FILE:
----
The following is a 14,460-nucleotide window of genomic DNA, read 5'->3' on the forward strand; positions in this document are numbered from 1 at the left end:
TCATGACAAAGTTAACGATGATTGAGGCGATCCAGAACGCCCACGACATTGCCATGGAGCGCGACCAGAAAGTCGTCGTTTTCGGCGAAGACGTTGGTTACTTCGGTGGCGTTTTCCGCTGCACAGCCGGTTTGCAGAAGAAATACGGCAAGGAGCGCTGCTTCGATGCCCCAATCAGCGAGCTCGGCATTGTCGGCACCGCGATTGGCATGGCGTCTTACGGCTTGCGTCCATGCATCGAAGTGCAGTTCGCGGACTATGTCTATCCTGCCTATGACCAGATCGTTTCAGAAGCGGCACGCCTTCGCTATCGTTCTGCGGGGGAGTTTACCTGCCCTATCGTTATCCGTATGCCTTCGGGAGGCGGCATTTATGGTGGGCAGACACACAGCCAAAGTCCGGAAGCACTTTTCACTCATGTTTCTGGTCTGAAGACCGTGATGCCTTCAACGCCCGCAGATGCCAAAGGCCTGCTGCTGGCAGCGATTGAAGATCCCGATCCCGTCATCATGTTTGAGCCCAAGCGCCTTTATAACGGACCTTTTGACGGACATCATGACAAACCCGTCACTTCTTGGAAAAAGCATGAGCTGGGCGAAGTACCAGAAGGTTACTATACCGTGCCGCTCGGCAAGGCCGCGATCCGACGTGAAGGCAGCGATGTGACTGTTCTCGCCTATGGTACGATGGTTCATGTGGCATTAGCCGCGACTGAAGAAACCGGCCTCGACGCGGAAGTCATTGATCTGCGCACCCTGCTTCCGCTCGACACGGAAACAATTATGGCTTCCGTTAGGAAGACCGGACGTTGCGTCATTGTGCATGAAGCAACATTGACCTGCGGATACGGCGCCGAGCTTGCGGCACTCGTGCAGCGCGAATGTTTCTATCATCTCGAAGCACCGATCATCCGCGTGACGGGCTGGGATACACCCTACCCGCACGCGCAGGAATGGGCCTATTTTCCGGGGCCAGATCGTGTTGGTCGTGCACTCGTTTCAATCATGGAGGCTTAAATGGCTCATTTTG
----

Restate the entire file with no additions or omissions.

The following is a 14,460-nucleotide window of genomic DNA, read 5'->3' on the forward strand; positions in this document are numbered from 1 at the left end:
TCATGACAAAGTTAACGATGATTGAGGCGATCCAGAACGCCCACGACATTGCCATGGAGCGCGACCAGAAAGTCGTCGTTTTCGGCGAAGACGTTGGTTACTTCGGTGGCGTTTTCCGCTGCACAGCCGGTTTGCAGAAGAAATACGGCAAGGAGCGCTGCTTCGATGCCCCAATCAGCGAGCTCGGCATTGTCGGCACCGCGATTGGCATGGCGTCTTACGGCTTGCGTCCATGCATCGAAGTGCAGTTCGCGGACTATGTCTATCCTGCCTATGACCAGATCGTTTCAGAAGCGGCACGCCTTCGCTATCGTTCTGCGGGGGAGTTTACCTGCCCTATCGTTATCCGTATGCCTTCGGGAGGCGGCATTTATGGTGGGCAGACACACAGCCAAAGTCCGGAAGCACTTTTCACTCATGTTTCTGGTCTGAAGACCGTGATGCCTTCAACGCCCGCAGATGCCAAAGGCCTGCTGCTGGCAGCGATTGAAGATCCCGATCCCGTCATCATGTTTGAGCCCAAGCGCCTTTATAACGGACCTTTTGACGGACATCATGACAAACCCGTCACTTCTTGGAAAAAGCATGAGCTGGGCGAAGTACCAGAAGGTTACTATACCGTGCCGCTCGGCAAGGCCGCGATCCGACGTGAAGGCAGCGATGTGACTGTTCTCGCCTATGGTACGATGGTTCATGTGGCATTAGCCGCGACTGAAGAAACCGGCCTCGACGCGGAAGTCATTGATCTGCGCACCCTGCTTCCGCTCGACACGGAAACAATTATGGCTTCCGTTAGGAAGACCGGACGTTGCGTCATTGTGCATGAAGCAACATTGACCTGCGGATACGGCGCCGAGCTTGCGGCACTCGTGCAGCGCGAATGTTTCTATCATCTCGAAGCACCGATCATCCGCGTGACGGGCTGGGATACACCCTACCCGCACGCGCAGGAATGGGCCTATTTTCCGGGGCCAGATCGTGTTGGTCGTGCACTCGTTTCAATCATGGAGGCTTAAATGGCTCATTTTG